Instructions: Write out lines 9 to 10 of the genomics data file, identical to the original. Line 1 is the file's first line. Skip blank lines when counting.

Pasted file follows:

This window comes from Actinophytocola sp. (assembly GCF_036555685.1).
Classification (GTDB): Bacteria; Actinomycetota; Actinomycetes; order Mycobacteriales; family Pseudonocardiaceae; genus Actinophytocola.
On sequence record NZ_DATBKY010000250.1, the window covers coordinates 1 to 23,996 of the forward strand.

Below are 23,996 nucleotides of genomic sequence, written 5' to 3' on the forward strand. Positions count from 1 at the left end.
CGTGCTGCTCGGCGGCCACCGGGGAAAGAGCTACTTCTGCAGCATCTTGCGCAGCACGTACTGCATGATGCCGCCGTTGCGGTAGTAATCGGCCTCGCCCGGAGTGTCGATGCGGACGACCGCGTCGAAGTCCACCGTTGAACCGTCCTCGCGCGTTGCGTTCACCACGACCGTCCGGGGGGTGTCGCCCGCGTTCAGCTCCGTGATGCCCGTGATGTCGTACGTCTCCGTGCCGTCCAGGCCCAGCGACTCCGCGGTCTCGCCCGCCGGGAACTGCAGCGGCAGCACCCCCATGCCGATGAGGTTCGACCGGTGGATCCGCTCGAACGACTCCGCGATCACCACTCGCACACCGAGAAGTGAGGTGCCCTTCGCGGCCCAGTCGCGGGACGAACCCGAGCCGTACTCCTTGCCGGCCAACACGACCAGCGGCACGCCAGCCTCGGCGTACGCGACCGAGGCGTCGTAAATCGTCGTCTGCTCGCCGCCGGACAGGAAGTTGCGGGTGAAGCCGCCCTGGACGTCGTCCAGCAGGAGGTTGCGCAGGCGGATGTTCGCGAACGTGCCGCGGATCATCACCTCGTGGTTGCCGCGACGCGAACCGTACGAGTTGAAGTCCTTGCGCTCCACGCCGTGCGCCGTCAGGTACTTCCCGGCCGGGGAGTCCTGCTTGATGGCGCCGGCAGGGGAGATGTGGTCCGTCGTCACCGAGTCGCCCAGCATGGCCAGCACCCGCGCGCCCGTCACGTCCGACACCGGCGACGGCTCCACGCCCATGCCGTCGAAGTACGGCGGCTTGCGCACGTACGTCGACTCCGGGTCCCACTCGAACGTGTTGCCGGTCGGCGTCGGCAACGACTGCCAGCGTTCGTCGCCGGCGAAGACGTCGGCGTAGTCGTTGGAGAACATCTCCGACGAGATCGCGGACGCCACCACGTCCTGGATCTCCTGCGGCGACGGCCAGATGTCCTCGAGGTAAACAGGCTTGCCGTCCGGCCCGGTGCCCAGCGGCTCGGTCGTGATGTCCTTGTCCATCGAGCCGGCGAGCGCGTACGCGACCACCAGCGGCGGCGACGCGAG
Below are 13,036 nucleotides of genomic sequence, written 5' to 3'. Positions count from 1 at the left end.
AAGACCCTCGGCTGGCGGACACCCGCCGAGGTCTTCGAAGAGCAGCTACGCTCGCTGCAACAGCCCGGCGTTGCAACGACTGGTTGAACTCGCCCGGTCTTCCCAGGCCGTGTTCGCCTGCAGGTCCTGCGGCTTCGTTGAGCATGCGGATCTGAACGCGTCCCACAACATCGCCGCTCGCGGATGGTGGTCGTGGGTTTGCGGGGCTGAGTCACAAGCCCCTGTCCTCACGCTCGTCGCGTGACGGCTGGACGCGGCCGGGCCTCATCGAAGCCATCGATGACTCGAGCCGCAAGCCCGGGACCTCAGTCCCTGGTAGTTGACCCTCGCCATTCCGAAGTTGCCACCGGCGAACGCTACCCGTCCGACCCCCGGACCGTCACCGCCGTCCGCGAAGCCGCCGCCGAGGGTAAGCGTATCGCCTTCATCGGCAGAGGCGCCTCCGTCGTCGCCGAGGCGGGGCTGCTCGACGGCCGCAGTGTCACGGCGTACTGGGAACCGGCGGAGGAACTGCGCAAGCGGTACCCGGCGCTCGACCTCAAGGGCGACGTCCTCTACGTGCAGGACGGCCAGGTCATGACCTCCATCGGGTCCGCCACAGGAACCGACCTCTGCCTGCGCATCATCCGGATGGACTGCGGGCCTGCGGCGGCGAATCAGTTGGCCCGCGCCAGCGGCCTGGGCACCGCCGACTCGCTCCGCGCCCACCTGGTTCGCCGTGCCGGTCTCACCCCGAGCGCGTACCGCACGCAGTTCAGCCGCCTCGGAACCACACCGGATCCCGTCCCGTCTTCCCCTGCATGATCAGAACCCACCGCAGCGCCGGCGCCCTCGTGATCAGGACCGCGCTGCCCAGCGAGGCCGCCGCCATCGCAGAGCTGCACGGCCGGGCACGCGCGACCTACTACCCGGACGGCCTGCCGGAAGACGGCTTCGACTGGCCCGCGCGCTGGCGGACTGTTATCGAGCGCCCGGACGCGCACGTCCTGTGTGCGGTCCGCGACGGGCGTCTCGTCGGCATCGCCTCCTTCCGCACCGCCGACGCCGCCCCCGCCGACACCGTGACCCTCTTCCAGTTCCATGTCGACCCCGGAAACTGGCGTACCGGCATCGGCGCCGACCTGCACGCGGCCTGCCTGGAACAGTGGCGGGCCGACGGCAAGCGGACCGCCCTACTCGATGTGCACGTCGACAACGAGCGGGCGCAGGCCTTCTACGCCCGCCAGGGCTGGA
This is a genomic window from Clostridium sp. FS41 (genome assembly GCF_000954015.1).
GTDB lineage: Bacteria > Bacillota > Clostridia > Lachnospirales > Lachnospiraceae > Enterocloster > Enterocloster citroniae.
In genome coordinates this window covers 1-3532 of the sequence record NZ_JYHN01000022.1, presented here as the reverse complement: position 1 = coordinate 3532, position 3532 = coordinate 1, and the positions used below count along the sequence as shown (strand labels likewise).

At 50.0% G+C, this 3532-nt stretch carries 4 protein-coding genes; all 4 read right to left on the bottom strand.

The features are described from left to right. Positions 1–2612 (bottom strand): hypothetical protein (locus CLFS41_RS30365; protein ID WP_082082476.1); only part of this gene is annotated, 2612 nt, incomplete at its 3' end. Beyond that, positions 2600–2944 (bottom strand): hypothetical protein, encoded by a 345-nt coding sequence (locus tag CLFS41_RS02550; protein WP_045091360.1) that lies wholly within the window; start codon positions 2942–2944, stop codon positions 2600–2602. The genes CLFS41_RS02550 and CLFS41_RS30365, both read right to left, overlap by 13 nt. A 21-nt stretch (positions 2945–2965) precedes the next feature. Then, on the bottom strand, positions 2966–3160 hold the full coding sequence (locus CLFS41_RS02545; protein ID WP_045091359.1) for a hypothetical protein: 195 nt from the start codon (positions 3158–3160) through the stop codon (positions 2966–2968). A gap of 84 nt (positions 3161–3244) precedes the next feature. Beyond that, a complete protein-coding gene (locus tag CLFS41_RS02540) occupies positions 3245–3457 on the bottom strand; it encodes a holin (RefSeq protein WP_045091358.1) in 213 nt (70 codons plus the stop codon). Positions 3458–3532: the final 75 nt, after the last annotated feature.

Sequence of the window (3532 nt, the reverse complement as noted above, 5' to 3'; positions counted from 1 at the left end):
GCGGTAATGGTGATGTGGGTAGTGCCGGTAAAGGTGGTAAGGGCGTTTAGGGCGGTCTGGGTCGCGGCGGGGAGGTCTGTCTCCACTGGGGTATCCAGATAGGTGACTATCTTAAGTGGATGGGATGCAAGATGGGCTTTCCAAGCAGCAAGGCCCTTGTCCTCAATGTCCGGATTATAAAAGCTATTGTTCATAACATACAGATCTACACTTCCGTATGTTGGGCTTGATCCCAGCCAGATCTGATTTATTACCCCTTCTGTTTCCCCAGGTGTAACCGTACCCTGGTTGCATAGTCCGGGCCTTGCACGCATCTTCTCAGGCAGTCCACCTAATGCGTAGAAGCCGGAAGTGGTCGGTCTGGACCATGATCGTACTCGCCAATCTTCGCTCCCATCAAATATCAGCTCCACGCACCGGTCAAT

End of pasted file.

GTDB lineage: Bacteria > Bacillota > Clostridia > Lachnospirales > Lachnospiraceae > Enterocloster > Enterocloster citroniae.
In genome coordinates this window covers 1-3532 of the sequence record NZ_JYHN01000022.1, presented here as the reverse complement: position 1 = coordinate 3532, position 3532 = coordinate 1, and the positions used below count along the sequence as shown (strand labels likewise).